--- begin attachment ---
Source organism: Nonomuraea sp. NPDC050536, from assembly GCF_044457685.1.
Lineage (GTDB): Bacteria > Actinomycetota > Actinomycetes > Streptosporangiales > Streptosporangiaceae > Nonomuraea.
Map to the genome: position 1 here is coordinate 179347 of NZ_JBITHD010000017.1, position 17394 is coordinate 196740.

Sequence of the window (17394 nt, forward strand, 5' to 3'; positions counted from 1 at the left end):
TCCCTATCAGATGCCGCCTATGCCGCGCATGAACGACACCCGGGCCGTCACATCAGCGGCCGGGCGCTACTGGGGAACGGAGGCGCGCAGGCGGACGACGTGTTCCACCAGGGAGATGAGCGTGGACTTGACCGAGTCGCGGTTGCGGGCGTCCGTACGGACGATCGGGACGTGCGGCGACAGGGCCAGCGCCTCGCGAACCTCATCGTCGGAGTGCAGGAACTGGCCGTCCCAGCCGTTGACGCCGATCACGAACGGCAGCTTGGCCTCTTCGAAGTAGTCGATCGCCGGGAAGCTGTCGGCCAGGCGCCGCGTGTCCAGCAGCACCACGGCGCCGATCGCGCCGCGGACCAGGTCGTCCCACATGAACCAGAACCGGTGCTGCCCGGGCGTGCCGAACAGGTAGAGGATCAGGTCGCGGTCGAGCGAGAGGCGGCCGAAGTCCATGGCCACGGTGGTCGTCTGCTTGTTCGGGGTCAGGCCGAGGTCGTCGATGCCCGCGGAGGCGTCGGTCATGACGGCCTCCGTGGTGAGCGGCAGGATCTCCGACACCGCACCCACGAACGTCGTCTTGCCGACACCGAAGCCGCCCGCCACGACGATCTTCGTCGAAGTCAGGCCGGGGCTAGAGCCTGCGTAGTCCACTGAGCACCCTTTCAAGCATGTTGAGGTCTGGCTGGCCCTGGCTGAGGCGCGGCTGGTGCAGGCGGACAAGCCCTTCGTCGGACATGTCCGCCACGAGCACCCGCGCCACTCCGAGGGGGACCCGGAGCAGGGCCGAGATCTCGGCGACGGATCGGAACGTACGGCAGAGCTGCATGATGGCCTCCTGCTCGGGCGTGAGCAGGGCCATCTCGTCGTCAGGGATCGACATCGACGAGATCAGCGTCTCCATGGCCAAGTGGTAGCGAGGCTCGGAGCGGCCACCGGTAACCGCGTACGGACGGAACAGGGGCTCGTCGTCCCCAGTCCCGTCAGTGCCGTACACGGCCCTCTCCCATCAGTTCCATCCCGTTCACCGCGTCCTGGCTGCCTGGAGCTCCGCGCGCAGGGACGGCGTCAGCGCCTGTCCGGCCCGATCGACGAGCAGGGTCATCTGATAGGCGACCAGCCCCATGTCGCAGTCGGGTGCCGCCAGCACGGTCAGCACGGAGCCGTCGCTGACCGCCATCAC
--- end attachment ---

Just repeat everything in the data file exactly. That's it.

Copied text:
Source organism: Nonomuraea sp. NPDC050536, from assembly GCF_044457685.1.
Lineage (GTDB): Bacteria > Actinomycetota > Actinomycetes > Streptosporangiales > Streptosporangiaceae > Nonomuraea.
Map to the genome: position 1 here is coordinate 179347 of NZ_JBITHD010000017.1, position 17394 is coordinate 196740.

Sequence of the window (17394 nt, forward strand, 5' to 3'; positions counted from 1 at the left end):
TCCCTATCAGATGCCGCCTATGCCGCGCATGAACGACACCCGGGCCGTCACATCAGCGGCCGGGCGCTACTGGGGAACGGAGGCGCGCAGGCGGACGACGTGTTCCACCAGGGAGATGAGCGTGGACTTGACCGAGTCGCGGTTGCGGGCGTCCGTACGGACGATCGGGACGTGCGGCGACAGGGCCAGCGCCTCGCGAACCTCATCGTCGGAGTGCAGGAACTGGCCGTCCCAGCCGTTGACGCCGATCACGAACGGCAGCTTGGCCTCTTCGAAGTAGTCGATCGCCGGGAAGCTGTCGGCCAGGCGCCGCGTGTCCAGCAGCACCACGGCGCCGATCGCGCCGCGGACCAGGTCGTCCCACATGAACCAGAACCGGTGCTGCCCGGGCGTGCCGAACAGGTAGAGGATCAGGTCGCGGTCGAGCGAGAGGCGGCCGAAGTCCATGGCCACGGTGGTCGTCTGCTTGTTCGGGGTCAGGCCGAGGTCGTCGATGCCCGCGGAGGCGTCGGTCATGACGGCCTCCGTGGTGAGCGGCAGGATCTCCGACACCGCACCCACGAACGTCGTCTTGCCGACACCGAAGCCGCCCGCCACGACGATCTTCGTCGAAGTCAGGCCGGGGCTAGAGCCTGCGTAGTCCACTGAGCACCCTTTCAAGCATGTTGAGGTCTGGCTGGCCCTGGCTGAGGCGCGGCTGGTGCAGGCGGACAAGCCCTTCGTCGGACATGTCCGCCACGAGCACCCGCGCCACTCCGAGGGGGACCCGGAGCAGGGCCGAGATCTCGGCGACGGATCGGAACGTACGGCAGAGCTGCATGATGGCCTCCTGCTCGGGCGTGAGCAGGGCCATCTCGTCGTCAGGGATCGACATCGACGAGATCAGCGTCTCCATGGCCAAGTGGTAGCGAGGCTCGGAGCGGCCACCGGTAACCGCGTACGGACGGAACAGGGGCTCGTCGTCCCCAGTCCCGTCAGTGCCGTACACGGCCCTCTCCCATCAGTTCCATCCCGTTCACCGCGTCCTGGCTGCCTGGAGCTCCGCGCGCAGGGACGGCGTCAGCGCCTGTCCGGCCCGATCGACGAGCAGGGTCATCTGATAGGCGACCAGCCCCATGTCGCAGTCGGGTGCCGCCAGCACGGTCAGCACGGAGCCGTCGCTGACCGCCATCAC